Cindy Hill Superintendent

A panel of Wyoming lawmakers is drafting a bill that could lead to a special legislative session to deal with fallout from the state Supreme Court decision in the superintendent of public instruction case.

The state Supreme Court ruled 3-2 last week that a law enacted last year that took away many of the superintendent's duties was unconstitutional. The court said the Legislature went too far.

The state of Wyoming is asking the Wyoming Supreme Court to consider a rehearing over its ruling concerning State Superintendent Cindy Hill. 

The Court ruled three to two this week that taking away her power to run the State Department of Education was unconstitutional.  Wyoming Attorney General Peter Michael asked for the re-hearing Thursday. 

He said in a quote “After reviewing the opinion, the concurrence, and the dissent, I believe additional consideration is merited,” unquote.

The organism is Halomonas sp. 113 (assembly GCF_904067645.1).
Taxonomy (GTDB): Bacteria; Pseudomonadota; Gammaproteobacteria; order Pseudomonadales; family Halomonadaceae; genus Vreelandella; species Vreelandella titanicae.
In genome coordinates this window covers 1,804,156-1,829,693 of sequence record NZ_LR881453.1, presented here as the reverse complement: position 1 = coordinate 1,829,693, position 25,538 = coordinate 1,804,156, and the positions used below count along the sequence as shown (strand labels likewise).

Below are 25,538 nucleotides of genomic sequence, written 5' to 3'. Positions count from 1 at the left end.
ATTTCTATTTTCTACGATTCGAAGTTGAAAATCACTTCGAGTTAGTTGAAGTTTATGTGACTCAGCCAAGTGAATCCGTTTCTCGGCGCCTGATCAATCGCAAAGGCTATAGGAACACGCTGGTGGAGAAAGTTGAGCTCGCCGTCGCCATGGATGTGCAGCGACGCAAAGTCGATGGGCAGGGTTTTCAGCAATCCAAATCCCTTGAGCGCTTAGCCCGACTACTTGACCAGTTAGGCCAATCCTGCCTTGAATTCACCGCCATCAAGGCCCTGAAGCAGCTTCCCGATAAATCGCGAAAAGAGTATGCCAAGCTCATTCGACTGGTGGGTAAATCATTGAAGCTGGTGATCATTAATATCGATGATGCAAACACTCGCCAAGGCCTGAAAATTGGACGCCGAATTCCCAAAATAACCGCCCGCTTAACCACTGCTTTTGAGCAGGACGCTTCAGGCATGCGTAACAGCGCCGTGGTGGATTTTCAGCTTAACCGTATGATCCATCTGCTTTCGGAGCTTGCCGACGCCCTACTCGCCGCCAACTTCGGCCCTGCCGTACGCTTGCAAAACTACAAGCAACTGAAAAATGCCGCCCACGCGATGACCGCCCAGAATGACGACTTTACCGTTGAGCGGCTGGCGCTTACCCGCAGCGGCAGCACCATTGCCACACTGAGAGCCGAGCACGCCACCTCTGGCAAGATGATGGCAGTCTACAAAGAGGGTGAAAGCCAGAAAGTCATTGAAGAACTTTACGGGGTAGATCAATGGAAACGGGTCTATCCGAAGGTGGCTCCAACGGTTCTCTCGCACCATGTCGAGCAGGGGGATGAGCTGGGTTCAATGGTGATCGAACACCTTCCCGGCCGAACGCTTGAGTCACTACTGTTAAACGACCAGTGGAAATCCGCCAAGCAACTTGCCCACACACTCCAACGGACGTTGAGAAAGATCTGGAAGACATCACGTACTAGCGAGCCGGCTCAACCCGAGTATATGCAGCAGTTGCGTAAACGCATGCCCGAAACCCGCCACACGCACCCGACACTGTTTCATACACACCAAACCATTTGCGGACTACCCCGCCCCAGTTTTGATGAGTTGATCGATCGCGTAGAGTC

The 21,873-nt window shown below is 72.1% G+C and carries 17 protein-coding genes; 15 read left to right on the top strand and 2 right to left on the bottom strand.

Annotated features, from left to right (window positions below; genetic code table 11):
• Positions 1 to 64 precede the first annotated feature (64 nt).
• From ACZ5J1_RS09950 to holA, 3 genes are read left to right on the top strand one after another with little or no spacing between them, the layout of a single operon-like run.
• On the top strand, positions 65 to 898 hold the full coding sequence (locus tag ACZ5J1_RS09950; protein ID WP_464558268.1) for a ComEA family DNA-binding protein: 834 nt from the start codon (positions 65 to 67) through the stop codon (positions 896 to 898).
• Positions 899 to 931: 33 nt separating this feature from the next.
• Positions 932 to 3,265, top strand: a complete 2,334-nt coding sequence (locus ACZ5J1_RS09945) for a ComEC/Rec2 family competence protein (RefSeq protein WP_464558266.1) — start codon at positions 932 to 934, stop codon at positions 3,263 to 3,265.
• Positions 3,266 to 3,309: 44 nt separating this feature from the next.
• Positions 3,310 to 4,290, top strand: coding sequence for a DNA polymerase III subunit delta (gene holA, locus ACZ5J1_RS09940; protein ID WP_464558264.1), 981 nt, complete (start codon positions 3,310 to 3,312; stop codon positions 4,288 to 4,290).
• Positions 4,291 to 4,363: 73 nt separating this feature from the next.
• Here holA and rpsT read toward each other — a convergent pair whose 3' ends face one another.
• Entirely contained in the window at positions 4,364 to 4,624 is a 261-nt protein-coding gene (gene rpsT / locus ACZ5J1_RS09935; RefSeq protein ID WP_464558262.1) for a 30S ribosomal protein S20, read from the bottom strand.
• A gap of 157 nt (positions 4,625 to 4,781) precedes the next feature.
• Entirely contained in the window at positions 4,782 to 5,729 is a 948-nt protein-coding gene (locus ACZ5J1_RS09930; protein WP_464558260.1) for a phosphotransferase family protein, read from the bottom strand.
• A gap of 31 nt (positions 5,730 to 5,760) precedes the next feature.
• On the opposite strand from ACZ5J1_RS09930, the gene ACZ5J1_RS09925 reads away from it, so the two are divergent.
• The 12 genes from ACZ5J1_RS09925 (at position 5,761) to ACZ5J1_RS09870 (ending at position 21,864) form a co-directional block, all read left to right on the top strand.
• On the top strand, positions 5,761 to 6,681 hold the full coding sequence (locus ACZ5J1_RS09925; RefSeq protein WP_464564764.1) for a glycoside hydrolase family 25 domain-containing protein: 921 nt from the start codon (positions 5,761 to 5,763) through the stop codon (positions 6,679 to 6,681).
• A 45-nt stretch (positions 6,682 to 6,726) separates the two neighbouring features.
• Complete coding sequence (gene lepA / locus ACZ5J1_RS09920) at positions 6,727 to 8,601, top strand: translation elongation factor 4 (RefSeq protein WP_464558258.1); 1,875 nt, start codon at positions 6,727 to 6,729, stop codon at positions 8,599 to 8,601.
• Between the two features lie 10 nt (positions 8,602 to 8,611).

If a rehearing is granted the Supreme Court could stay its ruling.

The Wyoming Supreme Court has ruled that removing State Superintendent of Public Instruction Cindy Hill as the head of the Department of Education is unconstitutional.

The decision means that Hill will return to lead the agency and the future of new Director of Education Rich Crandall remains unclear.  A beaming Hill called the law that removed many of her powers as a misguided and unfortunate mistake. Despite some controversy surrounding her management of employees, Hill is excited to return.